(1) Information compiled for the purpose of identifying individual criminal offenders and alleged offenders and consisting only of identifying data and notations of arrests, the nature and disposition of criminal charges, sentencing, confinement, release and parole, and probation status;

(2) Information compiled for the purpose of a criminal investigation, including reports of informants and investigators, and associated with an identifiable individual; or

(3) Reports identifiable to an individual compiled at any stage of the process of enforcement of the criminal laws from arrest or indictment through release from supervision.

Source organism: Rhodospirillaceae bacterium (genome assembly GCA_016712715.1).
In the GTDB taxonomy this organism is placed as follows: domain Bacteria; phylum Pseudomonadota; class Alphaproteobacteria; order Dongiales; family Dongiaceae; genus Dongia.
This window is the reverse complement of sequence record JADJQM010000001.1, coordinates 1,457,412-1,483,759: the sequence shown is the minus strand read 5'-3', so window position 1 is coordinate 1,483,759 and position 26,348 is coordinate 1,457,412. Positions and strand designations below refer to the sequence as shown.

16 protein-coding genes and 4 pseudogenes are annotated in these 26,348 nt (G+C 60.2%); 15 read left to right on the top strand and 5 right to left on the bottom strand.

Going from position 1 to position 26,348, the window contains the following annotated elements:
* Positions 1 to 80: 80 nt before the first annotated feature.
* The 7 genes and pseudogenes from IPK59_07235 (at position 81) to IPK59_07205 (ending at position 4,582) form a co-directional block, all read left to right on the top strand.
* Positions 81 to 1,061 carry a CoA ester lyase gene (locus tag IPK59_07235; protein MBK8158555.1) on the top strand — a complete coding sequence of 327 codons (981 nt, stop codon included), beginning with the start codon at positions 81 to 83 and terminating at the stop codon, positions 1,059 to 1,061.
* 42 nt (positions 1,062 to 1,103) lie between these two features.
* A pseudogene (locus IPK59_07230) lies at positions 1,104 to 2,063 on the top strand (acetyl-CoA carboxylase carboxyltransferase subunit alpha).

(c) Specific exemptions under 5 U.S.C. 552a(k). Individual requests for access to records which have been exempted from access under the provisions of 5 U.S.C. 552a(k) shall be processed as follows:

(1) Information classified under criteria established by an Executive Order to be kept secret in the interest of national defense or foreign policy, and exempted under 5 U.S.C. 552a(k)(1). (i) Requested information classified by NRC will be reviewed by the responsible official of the NRC to determine whether it continues to warrant classification under criteria established by an Executive Order to be kept secret in the interest of national defense or foreign policy.